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[personal profile] nmg

Well, the previous post inspired some interesting discussion, as did [livejournal.com profile] andrewducker's related poll. [livejournal.com profile] ahnlak asked for the source of some of the figures that I'd quoted, and this got me looking. I'd wanted to be able to give some more detailed figures initially, but was surprised (given the current funding debate) that they weren't that easy to find.

Using the data on the number of graduating students from the Higher Education Statistics Agency and population demographic data from Office of National Statistics, I put together the following table:

Graduating UK domiciled FT students (first degree) by year
YearStudents21 year olds% of 21 year olds
1994/1995194,275733,30026.4%
1995/1996205,805708,10028.9%
1996/1997206,081685,00030.1%
1997/1998206,389659,70031.3%
1998/1999210,176669,20031.4%
1999/2000212,340711,80029.8%
2000/2001215,425745,30028.9%
2001/2002216,230749,40028.8%
2002/2003220,905727,40030.2%
2003/2004229,250749,80030.6%
2004/2005237,735787,10030.1%
2005/2006241,100826,80029.2%
2006/2007244,195830,10029.4%
2007/2008256,830836,10030.6%
2008/2009253,720855,60029.6%

Sources: HESA qualifications obtained, ONS population pyramid

There are several assumptions in these figures:

  • I only consider full-time students graduating from their first degree. This is what people typically think of when they think of university students, and full-time students greatly outnumber part-time.
  • HESA don't publish enrolment figures, only graduation, so this underestimates participation by assuming that no students drop out. That said, the drop out rate should be largely constant.
  • In order to map graduate numbers onto the total population, I've assumed that students all enrol at age 18 and graduate at age 21. Given that the UK population is growing, that bachelors degrees are a minimum of three years, and that the majority of students enrol at age 18 or older, this systematically underestimates participation.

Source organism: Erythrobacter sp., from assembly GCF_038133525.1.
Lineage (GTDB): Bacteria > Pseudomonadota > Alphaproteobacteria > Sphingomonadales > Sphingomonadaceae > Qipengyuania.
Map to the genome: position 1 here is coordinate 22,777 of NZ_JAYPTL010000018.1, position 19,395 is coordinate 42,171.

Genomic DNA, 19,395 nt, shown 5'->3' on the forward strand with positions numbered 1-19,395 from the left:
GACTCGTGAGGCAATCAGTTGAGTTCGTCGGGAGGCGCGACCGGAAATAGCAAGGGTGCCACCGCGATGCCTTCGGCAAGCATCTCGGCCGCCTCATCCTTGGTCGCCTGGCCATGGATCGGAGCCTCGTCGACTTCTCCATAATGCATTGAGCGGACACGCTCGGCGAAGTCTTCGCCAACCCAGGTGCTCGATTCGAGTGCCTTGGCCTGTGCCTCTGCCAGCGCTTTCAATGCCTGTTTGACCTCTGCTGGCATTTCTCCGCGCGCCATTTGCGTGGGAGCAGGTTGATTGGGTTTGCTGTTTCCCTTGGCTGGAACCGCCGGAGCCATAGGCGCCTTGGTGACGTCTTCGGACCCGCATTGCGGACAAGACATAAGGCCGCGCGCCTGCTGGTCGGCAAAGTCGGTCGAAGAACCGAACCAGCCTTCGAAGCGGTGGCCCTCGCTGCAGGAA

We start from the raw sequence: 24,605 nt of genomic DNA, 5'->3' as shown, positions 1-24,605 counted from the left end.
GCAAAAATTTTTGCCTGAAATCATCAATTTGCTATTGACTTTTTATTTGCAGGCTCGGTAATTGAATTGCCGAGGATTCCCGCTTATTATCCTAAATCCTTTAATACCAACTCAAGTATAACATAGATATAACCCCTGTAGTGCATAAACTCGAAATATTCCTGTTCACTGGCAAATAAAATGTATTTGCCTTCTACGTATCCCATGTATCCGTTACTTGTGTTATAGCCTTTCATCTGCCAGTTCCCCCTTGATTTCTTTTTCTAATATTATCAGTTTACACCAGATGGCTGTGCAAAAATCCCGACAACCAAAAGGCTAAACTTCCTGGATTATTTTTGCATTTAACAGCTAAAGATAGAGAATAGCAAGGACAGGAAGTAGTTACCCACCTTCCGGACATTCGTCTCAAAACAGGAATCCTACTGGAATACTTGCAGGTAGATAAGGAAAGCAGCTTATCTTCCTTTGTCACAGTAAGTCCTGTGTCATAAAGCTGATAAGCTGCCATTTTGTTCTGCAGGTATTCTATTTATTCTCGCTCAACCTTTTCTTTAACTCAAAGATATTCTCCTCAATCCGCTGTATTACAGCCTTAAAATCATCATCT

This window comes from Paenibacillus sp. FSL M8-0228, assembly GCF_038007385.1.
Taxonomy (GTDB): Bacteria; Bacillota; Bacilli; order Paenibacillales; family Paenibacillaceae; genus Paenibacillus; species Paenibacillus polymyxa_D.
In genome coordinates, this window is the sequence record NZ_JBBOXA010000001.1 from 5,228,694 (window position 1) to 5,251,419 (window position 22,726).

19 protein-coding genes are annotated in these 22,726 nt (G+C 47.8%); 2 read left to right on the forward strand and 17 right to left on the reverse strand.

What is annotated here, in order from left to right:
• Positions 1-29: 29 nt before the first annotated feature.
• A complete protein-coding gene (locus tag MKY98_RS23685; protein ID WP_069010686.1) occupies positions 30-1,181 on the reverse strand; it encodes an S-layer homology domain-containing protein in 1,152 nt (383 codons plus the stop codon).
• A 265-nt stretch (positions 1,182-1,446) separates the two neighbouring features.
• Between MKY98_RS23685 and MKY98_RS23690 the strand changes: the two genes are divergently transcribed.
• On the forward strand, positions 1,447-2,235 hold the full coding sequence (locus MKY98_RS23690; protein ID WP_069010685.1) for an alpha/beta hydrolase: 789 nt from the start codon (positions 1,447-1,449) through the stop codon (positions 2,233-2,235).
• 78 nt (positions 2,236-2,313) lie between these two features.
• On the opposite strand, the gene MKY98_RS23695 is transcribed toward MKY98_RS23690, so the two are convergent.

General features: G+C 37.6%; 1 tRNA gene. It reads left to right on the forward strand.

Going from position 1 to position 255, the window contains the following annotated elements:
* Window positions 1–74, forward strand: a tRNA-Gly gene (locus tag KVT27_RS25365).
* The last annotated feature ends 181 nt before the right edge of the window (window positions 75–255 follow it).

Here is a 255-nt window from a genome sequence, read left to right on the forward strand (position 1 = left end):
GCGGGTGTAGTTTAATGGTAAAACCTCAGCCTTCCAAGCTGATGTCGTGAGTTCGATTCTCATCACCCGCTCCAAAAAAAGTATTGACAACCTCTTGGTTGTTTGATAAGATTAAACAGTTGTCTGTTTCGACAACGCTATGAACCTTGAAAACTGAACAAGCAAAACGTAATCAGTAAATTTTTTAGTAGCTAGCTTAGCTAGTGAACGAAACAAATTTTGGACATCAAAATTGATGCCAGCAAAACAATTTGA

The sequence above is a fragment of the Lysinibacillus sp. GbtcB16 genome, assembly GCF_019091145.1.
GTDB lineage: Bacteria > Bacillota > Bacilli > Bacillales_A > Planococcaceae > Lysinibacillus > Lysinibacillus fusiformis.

There are some interesting observations that we can make from this data (and the supporting data in the sources above):

  • The number of UK part-time students is typically less than 12% of the total number of UK students each year, and the proportion remains roughly constant.
  • Over the period from 1994/1995 to 2008/2009, the proportion of full-time overseas and EU students (compared to the total number of full-time students) studying for a first degree increased from 8% to 15%. This is a direct consequence of the reduction in per capita funding for UK students (see below), and is the main reason that UK universities survived the expansion of the 1980s and 1990s.
  • The number of full-time UK students graduating with a first degree from a UK university increased by roughly 25% between 1997 and 2008. However, the proportion of graduating 21 year olds has stayed roughly constant at 30+/-1%

Of course, after I'd put together these figures, I then found that BIS (as DIUS) had published the data I'd wanted in a report (DIUS SFR02/2009) on a corner of the DCSF website. Not where I would have looked, and probably not where the report will be after the new lot finish obliterating all traces of the old lot. If you want to take a copy of the report (here) do it now before it disappears.

This report estimates participation differently; it takes enrolment rather than graduation (the Higher Education Initial Participation Rate), and does not make the simplifying assumptions about the ages of students that I do. Consequently, my figures systematically overestimate the population who could become students, and underestimate the population who are students (in part because I only look at FT students).

On the other hand, my intuitions about retention and drop-out are broadly correct; the drop-out rate remains static at roughly 8+/-1% over the period 1999/2000-2006/2007.

The report gives FT HEIPRs that vary as follows:

YearFT HEIPR
1999/200034%
2000/200134%
2001/200235%
2002/200336%
2003/200435%
2004/200534%
2005/200637%
2006/200734%

Not a great deal of variation, I think you'll agree. The HEIPR for FT/PT combined - which is what New Labour wanted to rise to 50% - stayed in the 39-42% region in the same period. Hardly the increase that we're being lead to believe by our new masters, or that is being raised as a justification for cuts on certain right-of-centre on-line forums. The big increase in student numbers happened between 1980 and 1997, not under New Labour (various sources, including Gombrich and Greenaway and Haynes [mirror] - and you can just see the tail end of this expansion in the first table above).